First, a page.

Resolution of lesions and subsequent protection against ringworm is primarily associated with the development of a cell-mediated immune (CMI) response, in which stimulation of Type-1 lymphocytes and cytokines such as interleukin-2 (IL-2), IL-12 and interferon gamma are significant. Type-2 lymphocyte activation and antibody formation seem a feature of chronic disease states, rather than protection, and are antagonistic to a Type-1 cell response. Initial studies on ringworm vaccines should be directed at identifying and characterizing dermatophyte antigens elaborated during spore germination and early hyphal growth, and the method of their presentation which best potentiates Type-1 cell-associated events, and primes the recipient for a subsequent CMI response.
Article
During the year 1989 12,520 veal calves were visually examined for ringworm at the Zürich abattoir. The mean prevalence of ringworm amounted to 7.7% with a maximum of 12.8% in July and a minimum of 5.1% in March. Epidemiological data were collected at repeated visits from 73 calf fattening farms. Batches of calves were significantly more frequently affected in continuous management systems (51%) than in all-in all-out systems (28%). Ringworm was more prevalent in farms with large groups of calves, and where calves were shorn. Prevention of leather defects necessitates prophylactic measures. The latter are determined by the importance of animal to animal contacts for transmission of the fungus. The health status of calves at purchase and the choice of the management system are therefore of primary importance. Vaccination may be considered in problem herds. A premium for high quality skins might further stimulate the interest of the producers in leather quality.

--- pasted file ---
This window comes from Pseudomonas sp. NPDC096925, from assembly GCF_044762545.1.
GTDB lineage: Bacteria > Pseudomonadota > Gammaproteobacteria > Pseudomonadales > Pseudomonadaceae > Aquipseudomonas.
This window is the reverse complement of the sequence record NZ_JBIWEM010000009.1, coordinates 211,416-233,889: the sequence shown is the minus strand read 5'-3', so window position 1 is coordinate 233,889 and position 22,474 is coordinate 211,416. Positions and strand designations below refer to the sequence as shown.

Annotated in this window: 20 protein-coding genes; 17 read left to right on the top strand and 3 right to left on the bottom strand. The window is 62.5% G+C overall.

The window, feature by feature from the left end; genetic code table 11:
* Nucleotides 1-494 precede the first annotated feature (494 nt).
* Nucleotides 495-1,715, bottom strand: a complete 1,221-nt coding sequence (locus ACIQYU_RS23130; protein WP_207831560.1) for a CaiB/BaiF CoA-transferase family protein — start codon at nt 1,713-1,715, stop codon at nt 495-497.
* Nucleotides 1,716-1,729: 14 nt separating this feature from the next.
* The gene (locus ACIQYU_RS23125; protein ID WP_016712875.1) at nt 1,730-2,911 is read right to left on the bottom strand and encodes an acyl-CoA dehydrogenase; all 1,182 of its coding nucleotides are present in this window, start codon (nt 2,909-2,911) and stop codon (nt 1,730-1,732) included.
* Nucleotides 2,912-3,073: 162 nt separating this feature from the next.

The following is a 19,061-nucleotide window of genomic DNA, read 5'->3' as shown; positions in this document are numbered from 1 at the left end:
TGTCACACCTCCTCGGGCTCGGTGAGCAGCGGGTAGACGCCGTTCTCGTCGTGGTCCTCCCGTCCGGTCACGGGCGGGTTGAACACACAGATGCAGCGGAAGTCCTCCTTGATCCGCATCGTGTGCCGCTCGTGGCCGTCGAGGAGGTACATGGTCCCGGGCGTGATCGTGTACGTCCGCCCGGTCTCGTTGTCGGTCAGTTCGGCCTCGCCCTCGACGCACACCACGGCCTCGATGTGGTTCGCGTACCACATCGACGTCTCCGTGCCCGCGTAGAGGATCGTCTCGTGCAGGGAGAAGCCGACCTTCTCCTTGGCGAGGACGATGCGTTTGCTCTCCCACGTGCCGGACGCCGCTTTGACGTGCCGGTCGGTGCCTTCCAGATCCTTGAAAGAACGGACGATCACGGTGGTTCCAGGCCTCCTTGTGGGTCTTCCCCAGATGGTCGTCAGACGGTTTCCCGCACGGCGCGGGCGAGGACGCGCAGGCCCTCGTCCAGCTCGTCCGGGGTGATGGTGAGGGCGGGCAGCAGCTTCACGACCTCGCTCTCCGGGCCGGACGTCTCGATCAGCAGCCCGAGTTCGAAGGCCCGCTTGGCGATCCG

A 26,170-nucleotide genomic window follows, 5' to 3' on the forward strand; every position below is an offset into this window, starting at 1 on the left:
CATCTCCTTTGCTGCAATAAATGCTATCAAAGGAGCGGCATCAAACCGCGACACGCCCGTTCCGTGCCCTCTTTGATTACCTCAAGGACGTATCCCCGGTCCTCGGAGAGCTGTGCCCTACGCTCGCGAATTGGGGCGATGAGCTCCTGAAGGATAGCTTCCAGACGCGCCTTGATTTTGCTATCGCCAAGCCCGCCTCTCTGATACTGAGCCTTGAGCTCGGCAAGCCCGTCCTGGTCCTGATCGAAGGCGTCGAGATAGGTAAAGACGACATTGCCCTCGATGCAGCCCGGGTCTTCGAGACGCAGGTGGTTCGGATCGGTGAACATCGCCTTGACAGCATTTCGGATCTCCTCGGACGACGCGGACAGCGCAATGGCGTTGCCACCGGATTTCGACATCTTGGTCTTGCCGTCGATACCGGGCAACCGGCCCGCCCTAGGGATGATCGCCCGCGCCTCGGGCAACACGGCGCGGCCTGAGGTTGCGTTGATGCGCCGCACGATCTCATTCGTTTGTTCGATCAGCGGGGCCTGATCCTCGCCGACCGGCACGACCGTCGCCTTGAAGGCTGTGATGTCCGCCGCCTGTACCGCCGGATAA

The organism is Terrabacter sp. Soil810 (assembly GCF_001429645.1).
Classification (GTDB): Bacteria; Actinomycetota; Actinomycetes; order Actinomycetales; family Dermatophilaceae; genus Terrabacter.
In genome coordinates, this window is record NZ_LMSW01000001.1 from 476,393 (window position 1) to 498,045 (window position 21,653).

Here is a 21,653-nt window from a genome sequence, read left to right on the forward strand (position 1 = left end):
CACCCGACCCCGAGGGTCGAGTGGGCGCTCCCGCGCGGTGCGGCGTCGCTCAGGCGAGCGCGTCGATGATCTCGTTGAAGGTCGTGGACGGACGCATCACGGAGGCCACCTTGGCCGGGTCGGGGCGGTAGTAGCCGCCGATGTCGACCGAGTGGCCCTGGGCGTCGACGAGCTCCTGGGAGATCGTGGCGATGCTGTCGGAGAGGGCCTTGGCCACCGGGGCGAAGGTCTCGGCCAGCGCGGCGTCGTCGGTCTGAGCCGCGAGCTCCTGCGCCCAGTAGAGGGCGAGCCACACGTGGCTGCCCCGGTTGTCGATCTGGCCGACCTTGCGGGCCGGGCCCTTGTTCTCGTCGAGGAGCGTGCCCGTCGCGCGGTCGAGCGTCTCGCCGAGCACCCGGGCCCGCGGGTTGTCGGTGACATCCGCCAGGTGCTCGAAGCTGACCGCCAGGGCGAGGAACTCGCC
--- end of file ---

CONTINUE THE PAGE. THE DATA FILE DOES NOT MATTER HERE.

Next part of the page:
Article
Of a group of seven calves, four were vaccinated against bovine ringworm with the vaccine Ringvac bovis LTF-130 (Alpharma, Oslo, Norway), while three calves were left unvaccinated. All calves were inoculated epicutaneously with a virulent strain of Trichophyton verrucosum. Clinical signs were recorded. In response to stimulation with trichophytin, in vitro interferon-gamma (IFN-gamma) production in whole blood cell cultures was assessed in samples obtained pre- and post-vaccination and pre- and post-inoculation. A commercial enzyme immunoas say kit was used to measure IFN-gamma levels (Bovigam, CSL, Victoria, Australia). Control calves developed typical ringworm lesions, whereas vaccinated calves did not. Following vaccination, release of IFN-gamma in whole blood cell cultures indicated the presence of circulating trichophytin-specific lymphocytes. After inoculation with T. verrucosum, IFN-gamma production was demonstrated in samples from both vaccinated and control calves. This study showed that vaccination with Ringvac bovis LTF-130 elicits a protective immune response suggesting involvement of the cellular branch of the immune system. Experimental infection of naïve nonvaccinated calves with T. verrucosum, also indicated stimulation of a cell-mediated immune response essential for resolution of lesions.
Article
The immune response to infection by dermatophytes ranges from a non-specific host mechanism to a humoral and cell-mediated immune response. The currently accepted view is that a cell-mediated immune response is responsible for the control of dermatophytosis. Indeed, some individuals develop a chronic or recurrent infection mediated by the suppression of a cell-mediated immune response. The immune response to Trichophyton is unusual in that this fungus can elicit both immediate hypersensitivity (IH) and delayed-type hypersensitivity (DTH) in different individuals when they are submitted to a skin test reaction. Understanding the nature and function of the immune response to dermatophytes is an exciting challenge that might lead to novel approaches in the treatment and immunological prophylaxis of dermatophytosis.
Article
Despite the superficial localization of most dermatophytosis, host-fungus relationship in these infections is complex and still poorly elucidated. Though many efforts have been accomplished to characterize secreted dermatophytic proteases at the molecular level, only punctual insights have been afforded into other aspects of the pathogenesis of dermatophytosis, such as fungal adhesion, regulation of gene expression during the infection process, and immunomodulation by fungal factors. However, new genetic tools were recently developed, allowing a more rapid and high-throughput functional investigation of dermatophyte genes and the identification of new putative virulence factors. In addition, sophisticated in vitro infection models are now used and will open the way to a more comprehensive view of the interactions between these fungi and host epidermal cells, especially keratinocytes.